Administración directa de glucocorticoides en osteoblastos y osteocitos para inducir su apoptosis y reducir la formación de hueso y la fuerza.
Charles A. OBrien, Dan Jia, Lilian I. Plotkin, Teresita Bellido, Cara C. Powers, Scott A. Stewart, Stavros C. Manolagas and Robert S. Weinstein
Division of Endocrinology and Metabolism, Center for Osteoporosis and Metabolic Bone Diseases, Department of Internal Medicine, and the Central Arkansas Veterans Healthcare System, University of Arkansas for Medical Sciences, Little Rock, Arkansas 72205-7199
Address all correspondence and requests for reprints to: Robert S. Weinstein, M.D., University of Arkansas for Medical Sciences, Division of Endocrinology and Metabolism, 4301 West Markham Street, Slot 587, Little Rock, Arkansas 72205-7199. E-mail: firstname.lastname@example.org.
Whether the negative impact of excess glucocorticoids on the skeleton is due to direct effects on bone cells, indirect effects on extraskeletal tissues, or both is unknown. To determine the contribution of direct effects of glucocorticoids on osteoblastic/osteocytic cells in vivo, we blocked glucocorticoid action on these cells via transgenic expression of 11ß-hydroxysteroid dehydrogenase type 2, an enzyme that inactivates glucocorticoids. Osteoblast/osteocyte-specific expression was achieved by insertion of the 11ß-hydroxysteroid dehydrogenase type 2 cDNA downstream from the osteoblast-specific osteocalcin promoter. The transgene did not affect normal bone development or turnover as demonstrated by identical bone density, strength, and histomorphometry in adult transgenic and wild-type animals. Administration of excess glucocorticoids induced equivalent bone loss in wild-type and transgenic mice. As expected, cancellous osteoclasts were unaffected by the transgene. However, the increase in osteoblast apoptosis that occurred in wild-type mice was prevented in transgenic mice. Consistent with this, osteoblasts, osteoid area, and bone formation rate were significantly higher in glucocorticoid-treated transgenic mice compared with glucocorticoid-treated wild-type mice. Glucocorticoid-induced osteocyte apoptosis was also prevented in transgenic mice. Strikingly, the loss of vertebral compression strength observed in glucocorticoid-treated wild-type mice was prevented in the transgenic mice, despite equivalent bone loss. These results demonstrate for the first time that excess glucocorticoids directly affect bone forming cells in vivo. Furthermore, our results suggest that glucocorticoid-induced loss of bone strength results in part from increased death of osteocytes, independent of bone loss.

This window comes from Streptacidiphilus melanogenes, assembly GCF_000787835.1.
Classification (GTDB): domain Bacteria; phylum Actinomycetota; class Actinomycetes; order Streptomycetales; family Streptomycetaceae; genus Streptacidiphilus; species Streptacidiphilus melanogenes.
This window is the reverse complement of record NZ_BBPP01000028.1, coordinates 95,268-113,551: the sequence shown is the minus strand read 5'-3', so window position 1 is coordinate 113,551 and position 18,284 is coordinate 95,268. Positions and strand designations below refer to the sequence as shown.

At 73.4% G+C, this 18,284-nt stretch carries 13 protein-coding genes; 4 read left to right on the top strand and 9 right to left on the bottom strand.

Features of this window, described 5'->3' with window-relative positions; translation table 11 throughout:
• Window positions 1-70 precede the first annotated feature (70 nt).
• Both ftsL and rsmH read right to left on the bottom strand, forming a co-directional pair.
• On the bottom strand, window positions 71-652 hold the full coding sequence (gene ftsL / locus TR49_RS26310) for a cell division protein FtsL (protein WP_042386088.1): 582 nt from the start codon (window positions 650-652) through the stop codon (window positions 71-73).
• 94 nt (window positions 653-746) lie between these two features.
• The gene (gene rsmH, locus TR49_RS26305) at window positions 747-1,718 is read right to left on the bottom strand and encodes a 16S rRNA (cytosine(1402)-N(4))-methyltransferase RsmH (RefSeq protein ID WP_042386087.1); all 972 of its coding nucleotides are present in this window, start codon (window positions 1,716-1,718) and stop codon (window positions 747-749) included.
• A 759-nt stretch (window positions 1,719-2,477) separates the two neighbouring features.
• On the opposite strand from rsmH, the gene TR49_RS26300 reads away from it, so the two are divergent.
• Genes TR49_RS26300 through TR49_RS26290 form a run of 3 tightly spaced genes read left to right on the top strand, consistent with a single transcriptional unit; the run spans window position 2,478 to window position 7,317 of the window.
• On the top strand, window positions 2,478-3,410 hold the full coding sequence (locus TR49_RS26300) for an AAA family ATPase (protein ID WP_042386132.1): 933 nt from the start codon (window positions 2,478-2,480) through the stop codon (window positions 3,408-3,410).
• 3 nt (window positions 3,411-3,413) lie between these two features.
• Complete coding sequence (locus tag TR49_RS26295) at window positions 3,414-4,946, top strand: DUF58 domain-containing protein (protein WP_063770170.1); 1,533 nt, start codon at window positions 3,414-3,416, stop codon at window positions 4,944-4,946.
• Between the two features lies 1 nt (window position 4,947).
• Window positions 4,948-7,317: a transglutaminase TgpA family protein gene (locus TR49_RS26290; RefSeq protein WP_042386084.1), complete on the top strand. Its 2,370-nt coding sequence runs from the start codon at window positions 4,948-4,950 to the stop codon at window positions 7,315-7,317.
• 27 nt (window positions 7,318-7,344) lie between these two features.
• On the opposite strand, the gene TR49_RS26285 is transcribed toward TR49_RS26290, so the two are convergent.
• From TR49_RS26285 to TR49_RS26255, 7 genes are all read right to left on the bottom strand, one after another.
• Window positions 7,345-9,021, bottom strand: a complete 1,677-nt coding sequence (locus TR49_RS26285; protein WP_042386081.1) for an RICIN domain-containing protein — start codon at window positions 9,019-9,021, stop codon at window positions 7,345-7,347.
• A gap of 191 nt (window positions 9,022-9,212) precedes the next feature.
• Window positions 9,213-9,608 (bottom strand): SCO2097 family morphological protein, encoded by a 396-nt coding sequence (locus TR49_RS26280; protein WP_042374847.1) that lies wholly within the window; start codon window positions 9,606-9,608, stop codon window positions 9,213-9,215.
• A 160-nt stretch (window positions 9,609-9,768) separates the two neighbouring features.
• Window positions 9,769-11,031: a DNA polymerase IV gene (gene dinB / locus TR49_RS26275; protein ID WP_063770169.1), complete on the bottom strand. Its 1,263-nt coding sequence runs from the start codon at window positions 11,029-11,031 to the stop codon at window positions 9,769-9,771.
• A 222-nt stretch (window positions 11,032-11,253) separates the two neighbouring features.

Endocrinology Vol. 145, No. 4 1835-1841